char siu, raper

Laurence Horn laurence.horn at YALE.EDU
Wed Jun 4 16:35:33 UTC 2008

At 12:24 PM -0400 6/4/08, Douglas G. Wilson wrote:
>>>>On Tue, Jun 3, 2008 at 12:50 PM, Benjamin Barrett (off list)
>>>>>Another word I ought to have mentioned is "ser" for "sir," which seems
>>>>>likely to have been borrowed from other works. BB
>I recognize it immediately from Jack Vance's "The Moon Moth" (1961).
>Google Books search shows it used repeatedly by L. E. Modesitt, also by
>G. Bear, E. Moon, C. L. Wilson, and others. It also has many occurrences
>in more conventional books, apparently (at my glance) often/usually as
>eye-dialect (I Googled <<yes-ser>> since <<ser>> gave too many
>abbreviations etc.). It's natural, surely.
>>If you're talking about "raper", possibly, since it's formed from a
>>normal English word with a productive prefix; ....
>"Raper" is not unknown. I guess I would probably prefer it myself in a
>context such as "At the Rape of Nanking, who were the rapers/rapists?"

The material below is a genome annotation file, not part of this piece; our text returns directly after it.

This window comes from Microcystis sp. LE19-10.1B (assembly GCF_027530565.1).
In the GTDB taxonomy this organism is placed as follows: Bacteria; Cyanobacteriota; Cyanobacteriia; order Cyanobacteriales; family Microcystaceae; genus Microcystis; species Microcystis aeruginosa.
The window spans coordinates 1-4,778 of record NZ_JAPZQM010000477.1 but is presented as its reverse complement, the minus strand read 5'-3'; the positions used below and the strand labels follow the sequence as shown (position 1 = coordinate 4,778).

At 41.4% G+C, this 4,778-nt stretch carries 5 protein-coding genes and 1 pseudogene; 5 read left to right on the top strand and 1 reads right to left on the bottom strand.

>where I think maybe "rapist" would point too strongly to the
>specifically sexual sense of "rape".
FWIW, dictionaries such as AHD include "raper" under the head entry
of "rape" (with no separate definition), while "rapist"--involving a
less fully productive suffix--has its own entry and definition ('one
who commits the crime of rape').  This is in fact tantamount to
Doug's observation above, since other (non-criminal) senses for the
verb "rape", including metaphorical ones, are included.  Thus, there
are 66 hits for "rape our civil liberties" (curiously, most of them
seem to refer to the "war on terror"); one would expect the alleged
culprits to be referred to as rapers, not rapists, of those civil


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